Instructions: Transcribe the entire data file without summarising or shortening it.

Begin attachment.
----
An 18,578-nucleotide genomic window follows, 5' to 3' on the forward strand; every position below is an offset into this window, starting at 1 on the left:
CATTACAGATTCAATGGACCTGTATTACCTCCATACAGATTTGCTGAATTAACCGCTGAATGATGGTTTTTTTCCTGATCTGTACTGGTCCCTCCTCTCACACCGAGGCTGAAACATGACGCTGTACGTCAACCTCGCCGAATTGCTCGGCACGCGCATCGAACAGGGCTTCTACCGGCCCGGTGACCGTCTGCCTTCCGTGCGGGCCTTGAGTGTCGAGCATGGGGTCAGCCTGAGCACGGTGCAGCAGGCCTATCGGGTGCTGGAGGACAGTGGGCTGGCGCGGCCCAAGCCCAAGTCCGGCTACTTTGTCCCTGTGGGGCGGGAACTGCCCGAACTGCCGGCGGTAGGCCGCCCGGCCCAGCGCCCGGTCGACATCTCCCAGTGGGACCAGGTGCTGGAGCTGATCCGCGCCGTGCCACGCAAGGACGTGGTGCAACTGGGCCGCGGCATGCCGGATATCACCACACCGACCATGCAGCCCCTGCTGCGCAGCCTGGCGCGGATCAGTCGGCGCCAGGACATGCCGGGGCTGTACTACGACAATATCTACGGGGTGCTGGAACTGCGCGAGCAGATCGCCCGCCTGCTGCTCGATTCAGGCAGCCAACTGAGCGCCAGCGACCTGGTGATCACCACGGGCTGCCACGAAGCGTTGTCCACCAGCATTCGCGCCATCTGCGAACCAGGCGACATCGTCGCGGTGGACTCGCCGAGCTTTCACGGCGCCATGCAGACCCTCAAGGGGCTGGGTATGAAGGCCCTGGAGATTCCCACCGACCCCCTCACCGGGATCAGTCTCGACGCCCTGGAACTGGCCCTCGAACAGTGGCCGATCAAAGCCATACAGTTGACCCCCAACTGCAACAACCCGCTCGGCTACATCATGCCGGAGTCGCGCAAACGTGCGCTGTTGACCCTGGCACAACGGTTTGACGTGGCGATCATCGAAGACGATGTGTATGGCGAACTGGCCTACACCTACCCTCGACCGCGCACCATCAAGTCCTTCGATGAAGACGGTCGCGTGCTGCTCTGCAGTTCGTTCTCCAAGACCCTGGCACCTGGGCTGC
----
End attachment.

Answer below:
An 18,578-nucleotide genomic window follows, 5' to 3' on the forward strand; every position below is an offset into this window, starting at 1 on the left:
CATTACAGATTCAATGGACCTGTATTACCTCCATACAGATTTGCTGAATTAACCGCTGAATGATGGTTTTTTTCCTGATCTGTACTGGTCCCTCCTCTCACACCGAGGCTGAAACATGACGCTGTACGTCAACCTCGCCGAATTGCTCGGCACGCGCATCGAACAGGGCTTCTACCGGCCCGGTGACCGTCTGCCTTCCGTGCGGGCCTTGAGTGTCGAGCATGGGGTCAGCCTGAGCACGGTGCAGCAGGCCTATCGGGTGCTGGAGGACAGTGGGCTGGCGCGGCCCAAGCCCAAGTCCGGCTACTTTGTCCCTGTGGGGCGGGAACTGCCCGAACTGCCGGCGGTAGGCCGCCCGGCCCAGCGCCCGGTCGACATCTCCCAGTGGGACCAGGTGCTGGAGCTGATCCGCGCCGTGCCACGCAAGGACGTGGTGCAACTGGGCCGCGGCATGCCGGATATCACCACACCGACCATGCAGCCCCTGCTGCGCAGCCTGGCGCGGATCAGTCGGCGCCAGGACATGCCGGGGCTGTACTACGACAATATCTACGGGGTGCTGGAACTGCGCGAGCAGATCGCCCGCCTGCTGCTCGATTCAGGCAGCCAACTGAGCGCCAGCGACCTGGTGATCACCACGGGCTGCCACGAAGCGTTGTCCACCAGCATTCGCGCCATCTGCGAACCAGGCGACATCGTCGCGGTGGACTCGCCGAGCTTTCACGGCGCCATGCAGACCCTCAAGGGGCTGGGTATGAAGGCCCTGGAGATTCCCACCGACCCCCTCACCGGGATCAGTCTCGACGCCCTGGAACTGGCCCTCGAACAGTGGCCGATCAAAGCCATACAGTTGACCCCCAACTGCAACAACCCGCTCGGCTACATCATGCCGGAGTCGCGCAAACGTGCGCTGTTGACCCTGGCACAACGGTTTGACGTGGCGATCATCGAAGACGATGTGTATGGCGAACTGGCCTACACCTACCCTCGACCGCGCACCATCAAGTCCTTCGATGAAGACGGTCGCGTGCTGCTCTGCAGTTCGTTCTCCAAGACCCTGGCACCTGGGCTGC